I love reading in Dallas Willard’s The Divine Conspiracy. I read it over and over. Lately I have been pondering and sharing his insights on pushing pearls (Matthew 7:6) (Pages 228-230). Growing up I most often heard this verse interpreted that we don’t waste our time sharing–pushing pearls–with some people because they won’t listen and are somehow unworthy, even bad—they are pigs. Willard gives a different slant on why we don’t cast our pearls before swine.
Pigs cannot ingest or nourish themselves with pearls and when we bombard or push family and friends to listen to some new insight we’ve received, we become pearl pushers. As I’ve been leading parents of teens in my Joy Groups, I’ve been encouraging them to grow their own joy, character, and maturity before trying to share new things they are learning with their teens or young adults. All of us would benefit from ending ways we try to fix others.
Pushing pearls on teenagers is a sure way to fail.
Willard speaks first about ‘’condemnation engineering”’ as a common means to try to fix others through correction, nagging, and condemnation. Then he speaks to pushing pearls, our bent to rush out and share our wonderful treasures with someone who is not ready or able to listen. It’s easy to see that condemnation pushes others away, but trying to help, teach, or share our treasured holy things is not helpful? Willard says it’s not. And pushing pearls on teenagers is a sure way to fail. When we are pearl pushers we become their problem.
Trying to control results in counterattacks.
Because I see this concept as so important for relationships, I want to quote Willard here:
“What a picture we see of (pigs trying to eat pearls) our efforts to correct and control others by pouring our good things, often truly precious things, upon them—things that they nevertheless simply cannot ingest and use to nourish themselves. Often we do not even listen to them. We “know”without listening. Jesus saw it all around as we do today. The outcome is usually the same as with the pigs. Our good intentions make little difference. The needy person will finally become angry and attack us. The point is not the waste of the pearl but that the person given the pearl is not helped. . . .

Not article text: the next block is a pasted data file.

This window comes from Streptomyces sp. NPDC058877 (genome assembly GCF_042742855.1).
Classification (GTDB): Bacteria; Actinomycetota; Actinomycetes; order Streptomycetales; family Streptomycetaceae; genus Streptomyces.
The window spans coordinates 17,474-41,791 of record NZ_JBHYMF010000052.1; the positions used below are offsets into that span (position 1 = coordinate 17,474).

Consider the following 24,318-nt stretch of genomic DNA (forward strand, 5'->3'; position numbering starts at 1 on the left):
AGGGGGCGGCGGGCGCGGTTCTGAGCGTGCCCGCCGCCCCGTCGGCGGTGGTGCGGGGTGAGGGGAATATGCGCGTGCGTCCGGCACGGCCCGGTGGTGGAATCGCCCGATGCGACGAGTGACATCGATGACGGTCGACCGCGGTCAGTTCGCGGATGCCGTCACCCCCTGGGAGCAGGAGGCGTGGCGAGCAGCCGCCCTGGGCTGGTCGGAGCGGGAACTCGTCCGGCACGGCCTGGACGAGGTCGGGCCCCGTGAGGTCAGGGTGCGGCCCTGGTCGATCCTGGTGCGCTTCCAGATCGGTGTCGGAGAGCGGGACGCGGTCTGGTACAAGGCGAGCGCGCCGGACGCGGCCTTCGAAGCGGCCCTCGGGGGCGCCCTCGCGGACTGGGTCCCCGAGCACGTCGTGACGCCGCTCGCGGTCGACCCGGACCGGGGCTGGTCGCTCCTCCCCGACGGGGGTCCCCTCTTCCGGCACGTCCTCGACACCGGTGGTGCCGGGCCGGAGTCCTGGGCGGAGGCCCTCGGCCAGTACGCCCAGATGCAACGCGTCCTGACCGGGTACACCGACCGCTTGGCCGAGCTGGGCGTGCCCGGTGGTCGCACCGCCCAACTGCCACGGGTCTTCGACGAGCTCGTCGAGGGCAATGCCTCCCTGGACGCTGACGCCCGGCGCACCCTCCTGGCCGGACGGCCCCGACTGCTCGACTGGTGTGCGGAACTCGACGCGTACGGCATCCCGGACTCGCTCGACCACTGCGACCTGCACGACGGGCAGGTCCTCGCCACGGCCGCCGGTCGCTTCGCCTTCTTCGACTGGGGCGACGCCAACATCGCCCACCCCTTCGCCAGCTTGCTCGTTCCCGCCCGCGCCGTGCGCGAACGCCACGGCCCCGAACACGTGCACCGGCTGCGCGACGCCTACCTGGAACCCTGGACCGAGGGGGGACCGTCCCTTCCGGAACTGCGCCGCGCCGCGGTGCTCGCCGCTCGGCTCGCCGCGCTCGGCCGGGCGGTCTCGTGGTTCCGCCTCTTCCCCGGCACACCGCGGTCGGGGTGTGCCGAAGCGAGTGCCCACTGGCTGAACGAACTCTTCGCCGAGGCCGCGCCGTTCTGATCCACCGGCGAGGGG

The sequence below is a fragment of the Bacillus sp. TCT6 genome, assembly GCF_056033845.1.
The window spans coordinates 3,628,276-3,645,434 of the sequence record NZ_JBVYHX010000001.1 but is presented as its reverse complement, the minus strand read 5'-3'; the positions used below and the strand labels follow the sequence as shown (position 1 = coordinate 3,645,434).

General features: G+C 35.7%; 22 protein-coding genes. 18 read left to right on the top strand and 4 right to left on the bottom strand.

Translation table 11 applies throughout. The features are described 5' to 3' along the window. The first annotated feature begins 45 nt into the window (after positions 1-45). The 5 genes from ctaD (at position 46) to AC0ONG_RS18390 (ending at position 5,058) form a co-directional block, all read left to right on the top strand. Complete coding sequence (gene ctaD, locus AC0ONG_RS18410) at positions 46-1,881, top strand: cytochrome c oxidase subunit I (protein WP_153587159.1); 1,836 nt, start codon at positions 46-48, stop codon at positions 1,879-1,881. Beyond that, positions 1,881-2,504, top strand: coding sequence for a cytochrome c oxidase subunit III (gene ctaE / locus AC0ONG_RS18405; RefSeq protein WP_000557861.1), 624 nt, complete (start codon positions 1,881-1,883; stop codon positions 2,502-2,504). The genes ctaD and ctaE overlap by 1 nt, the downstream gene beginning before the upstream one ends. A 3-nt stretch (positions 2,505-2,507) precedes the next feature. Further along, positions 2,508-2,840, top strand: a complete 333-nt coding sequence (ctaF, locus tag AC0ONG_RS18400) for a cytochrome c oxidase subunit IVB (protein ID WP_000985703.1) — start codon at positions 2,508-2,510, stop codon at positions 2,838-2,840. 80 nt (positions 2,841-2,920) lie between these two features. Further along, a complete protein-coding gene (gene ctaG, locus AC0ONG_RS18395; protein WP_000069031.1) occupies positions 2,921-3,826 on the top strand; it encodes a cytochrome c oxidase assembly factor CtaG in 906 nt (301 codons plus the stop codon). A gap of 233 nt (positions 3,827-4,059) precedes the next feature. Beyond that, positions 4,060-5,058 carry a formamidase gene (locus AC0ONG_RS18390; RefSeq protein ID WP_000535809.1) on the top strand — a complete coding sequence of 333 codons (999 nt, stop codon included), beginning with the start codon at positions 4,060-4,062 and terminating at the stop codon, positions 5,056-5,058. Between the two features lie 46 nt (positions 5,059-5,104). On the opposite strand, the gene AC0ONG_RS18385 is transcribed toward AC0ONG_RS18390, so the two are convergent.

The counterattack is the number one cause of alienation between the generations. Our children and others do not know what else to do with “pearl pushers” and our stubborn blindness. . . . Our pearls often are offered with a certain superiority of bearing that keeps us from paying attention to those we are trying to help.” (Page 229)
Before pushing pearls, have them real in our own lives.
May we parents, grandparents, and friends take a look at how and when we are trying to fix others. Teens especially dislike condemnation, control, and pearl pushing. If we truly want to help our children and teens, that happens best by what we model before them. We can allow Jesus to show us our own attitudes, behaviors, and motives so that He can mature us. We can learn to relate in joy instead of fear as we let go and stop trying to control. The serpent and the dove tell us when and how in Matthew 10:16. The serpent is timely and the dove is gentle. After the pearls are experiential and real in our lives, we can trust Jesus to show us when and how to share those pearls.
For more tips on parenting teens see Joy-Filled Parenting with Teens .